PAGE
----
Summary: The would-be servant of God, whether waiting at table, ushering at the door, distributing to the poor, or preaching the gospel, must be of a blameless character and reputation.
THE CHRISTIAN CHARACTER OF STEPHEN THE MARTYR
It is interesting to commemorate one particular saint who gave his name to a Street, a Road, a Church, and a bench (!) in Norwich, and I dare say in other cities too.
Stephen is rightly acknowledged as the first Christian martyr, a witness who went all the way to death speaking of the Lord Jesus. This man was not an apostle, and yet he possessed the power to work miracles, and exercised authority in proclaiming the gospel of our Lord Jesus Christ. Stephen's death was the spark which lit the flame which ignited the taper which led to the explosion of world evangelism which continues to this day.
I. THE CHARACTER OF STEPHEN (Acts 6:1-8)
We first hear of Stephen when he was elected along with another six men to administer the daily distribution amongst the poor widows in the Jerusalem church. All seven men were chosen on the basis of their being of a sound reputation, full of the Holy Spirit and wisdom (Acts 6:3), who might be entrusted with the task set before them. Stephen heads the list as a man full of faith and the Holy Spirit (Acts 6:5).
After the apostles had laid hands on them, we again hear of Stephen as full of faith and power, doing great wonders and signs amongst the people (Acts 6:8).
It is worth pausing to look at these epithets.
1. The would-be servant of God, whether waiting at table, ushering at the door, distributing to the poor, or preaching the gospel, must be of a blameless character and reputation (Acts 6:3).
2. Even for the more mundane tasks, if we may call them such, evidence of the Holy Spirit's indwelling is a basic requirement (Acts 6:3). Stephen possessed this quality in a measure which singled him out at the head of the list (Acts 6:5).
3. And obviously, given the fraught and fractious occasion which gave rise to the appointment of the seven, it was necessary for them to possess the wisdom of Solomon (Acts 6:3) - as administrators in all walks of life will attest!
4. Furthermore, Stephen is singled out as being a man full of faith, fully trusting in the Lord Jesus Christ (Acts 6:5). The man of God is also seen exercising his faith in relation to the grace of God, with the divine blessing and favour (Acts 6:8).
5. Stephen tapped in to the resurrection power that we all possess, the power of the Holy Spirit within us (Acts 6:8).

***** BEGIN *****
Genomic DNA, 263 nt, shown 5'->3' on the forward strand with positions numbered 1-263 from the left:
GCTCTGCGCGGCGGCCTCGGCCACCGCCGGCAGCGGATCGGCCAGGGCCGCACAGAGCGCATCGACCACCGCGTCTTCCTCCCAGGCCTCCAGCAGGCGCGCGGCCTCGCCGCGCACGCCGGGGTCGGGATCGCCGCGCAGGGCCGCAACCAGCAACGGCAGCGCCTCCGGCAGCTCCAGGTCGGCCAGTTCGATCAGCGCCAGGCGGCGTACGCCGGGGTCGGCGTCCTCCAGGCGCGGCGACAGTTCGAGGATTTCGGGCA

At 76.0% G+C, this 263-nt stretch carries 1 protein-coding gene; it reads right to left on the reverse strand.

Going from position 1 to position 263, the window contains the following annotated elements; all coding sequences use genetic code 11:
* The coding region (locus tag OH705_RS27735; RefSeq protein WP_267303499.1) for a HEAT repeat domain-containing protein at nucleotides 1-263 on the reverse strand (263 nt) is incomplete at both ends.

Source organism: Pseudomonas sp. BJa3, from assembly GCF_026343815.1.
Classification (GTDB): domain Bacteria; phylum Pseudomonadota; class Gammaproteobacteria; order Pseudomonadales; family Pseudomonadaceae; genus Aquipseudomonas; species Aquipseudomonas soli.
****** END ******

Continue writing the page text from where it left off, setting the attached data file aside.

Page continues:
6. Wonders were performed by Stephen, and miraculous signs followed his ministry to the people (Acts 6:8).
II. THE ACCUSERS (Acts 6:9-10)
Stephen found himself in dispute with certain members of the synagogue of the libertines (Acts 6:9). It is probable that these were Jews who had formerly been slaves, who upon gaining their freedom had settled in Jerusalem. The exiles scattered amongst the nations often speak out the hope at the end of their annual festivals that it will be ‘next year in Jerusalem!’
These freedmen were unable to resist the wisdom and the Spirit by which Stephen spoke (Acts 6:10). There's that basic quality of the servant of God once again! We have to remind ourselves time and again that ‘Greater is He that is within us than he that is in the world’ (1 John 4:4).
Now they used the liberty of which they were so proud as a licence to sin. They concocted a story against Stephen which was based only in half-truths and lies. They raised a rabble, a lynch mob, and dragged him before the council.
III.THE ACCUSATION (Acts 6:11-14)
They argued that he had spoken against Moses and God (Acts 6:11), and against this holy place and the law (Acts 6:13). When the devil and his minions can bring no other accusation against God's people, he is left with only lies – so it is very important that we live a blameless life (see 1 Peter 4:14-16).
After raising up false witnesses, they twisted the words of Stephen as saying that Jesus of Nazareth shall destroy this place, and change the customs which Moses delivered us (Acts 6:14). This was similar to what Jesus had been accused of (John 2:19-21), but Jesus had been speaking of the temple of His body (Mark 14:58 compares favourably with Mark 15:29). Far from wishing to destroy Moses or the law, Jesus said He came to fulfil the law (Matthew 5:17)!
IV. THE FACE OF AN ANGEL (Acts 6:15)
When Stephen was accused of speaking against Moses, his opponents saw his face as if it had been the face of an angel (Acts 6:15). Moses had experienced something similar (Exodus 34:29). Stephen's defence in Acts 7 showed him to be loyal both to the God of the Temple, and to Moses, and to the law.